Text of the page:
Sindhu, Stokes: Super sports Sunday

Sindhu, Stokes: Super sports Sunday

While India's P V Sindhu demolished her Japanese opponent Nozomi Okuhara 21-7, 21-7 in the badminton World Championship final in Basel, Switzerland, across the English Channel, Ben Stokes resurrected England from the dead in the third Test at Leeds with a once-in-a-lifetime innings to keep the Ashes alive.

Two athletes from different cultural backgrounds and completely contrasting characters, in two sports distinct from each other in nature, achieved sporting glory on a super Sunday in the same continent. While India's P V Sindhu demolished her Japanese opponent Nozomi Okuhara 21-7, 21-7 in the badminton World Championship final in Basel, Switzerland, across the English Channel, Ben Stokes resurrected England from the dead in the third Test at Leeds with a once-in-a-lifetime innings to keep the Ashes alive.  

Sindhu had fallen short in so many finals that she had earned herself the unwanted moniker of "silver girl." Rio Olympics, Asian Games and two back-to-back losses in World Championships -- all creditable achievements -- had left many wondering if she had it in her to win the big finals. Sunday's coronation proved the doubters wrong as convincingly as her triumph over Okuhara. It must have helped the 24-year-old overcome some bitter memories of the 2017 edition, when she had lost to the same opponent in a gruelling three-game slug fest, and her capitulation to Spain's Carolina Marin the next year. It was also a great turnaround for Sindhu who until this triumph had endured an ordinary 2019 by her own high standards. The victory over Taiwanese Tai Tzu Ying in the quarterfinal was perhaps the turning point for the Hyderabadi. It must have done a world of good to her confidence to beat her biggest nemesis, against whom she had lost her last six matches. The win has now raised hopes of an Olympic gold in Tokyo 2020. Sindhu’s fellow Hyderabadi B Sai Praneeth provided the icing on the cake by clinching bronze, becoming only the second Indian men's player to win a medal after Prakash Padukone’s 1983 achievement.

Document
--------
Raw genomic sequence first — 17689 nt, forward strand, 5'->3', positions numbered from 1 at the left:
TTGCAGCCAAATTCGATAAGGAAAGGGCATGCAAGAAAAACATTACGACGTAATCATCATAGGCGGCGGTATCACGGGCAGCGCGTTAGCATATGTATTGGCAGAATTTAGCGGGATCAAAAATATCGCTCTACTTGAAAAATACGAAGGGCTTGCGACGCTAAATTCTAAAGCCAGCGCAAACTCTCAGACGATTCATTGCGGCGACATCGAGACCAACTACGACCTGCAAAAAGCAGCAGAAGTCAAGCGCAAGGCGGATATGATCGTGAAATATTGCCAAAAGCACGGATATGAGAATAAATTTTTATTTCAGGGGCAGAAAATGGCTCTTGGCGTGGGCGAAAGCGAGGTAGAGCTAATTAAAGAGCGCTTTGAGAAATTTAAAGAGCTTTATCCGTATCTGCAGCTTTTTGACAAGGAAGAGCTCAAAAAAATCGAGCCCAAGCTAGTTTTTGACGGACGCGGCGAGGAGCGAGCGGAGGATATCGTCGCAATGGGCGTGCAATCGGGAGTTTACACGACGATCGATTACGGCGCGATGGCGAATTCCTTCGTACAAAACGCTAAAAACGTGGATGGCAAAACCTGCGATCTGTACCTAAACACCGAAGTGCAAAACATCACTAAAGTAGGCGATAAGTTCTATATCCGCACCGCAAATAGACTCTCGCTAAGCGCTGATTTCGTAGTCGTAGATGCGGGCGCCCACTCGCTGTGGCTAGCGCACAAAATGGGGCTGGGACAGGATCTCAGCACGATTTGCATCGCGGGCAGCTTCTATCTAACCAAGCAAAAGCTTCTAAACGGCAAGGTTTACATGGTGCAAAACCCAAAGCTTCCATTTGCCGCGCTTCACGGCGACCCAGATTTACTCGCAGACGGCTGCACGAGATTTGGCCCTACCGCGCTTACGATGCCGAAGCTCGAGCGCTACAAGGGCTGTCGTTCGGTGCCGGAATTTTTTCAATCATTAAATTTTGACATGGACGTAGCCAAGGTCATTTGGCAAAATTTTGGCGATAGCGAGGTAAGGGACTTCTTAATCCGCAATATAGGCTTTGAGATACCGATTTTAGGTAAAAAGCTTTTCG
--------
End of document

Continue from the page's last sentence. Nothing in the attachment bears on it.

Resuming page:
Just after Sindhu was crowned, Stokes scripted an improbable win over Australia from a hopeless situation. The New Zealand-born all-rounder, who had suffered enough troubles and disappointments on and off the field, pulled off an act that left the cricketing world in a daze. Not unlike Sindhu, Stokes too had come up short on many occasions -- be it the World T20 final in Kolkata in 2016 where he conceded four sixes in a row in the last over, the Bristol ODI against Sri Lanka during the recent World Cup, and even the final against New Zealand when he could only help England tie the match but not win it decisively. His unbeaten 135 in the crunch on Sunday, and his association of 76 runs for the last wicket of which he scored 74 off 44 balls, was his ultimate redemption -- one that has propelled him to stake claim to greatness.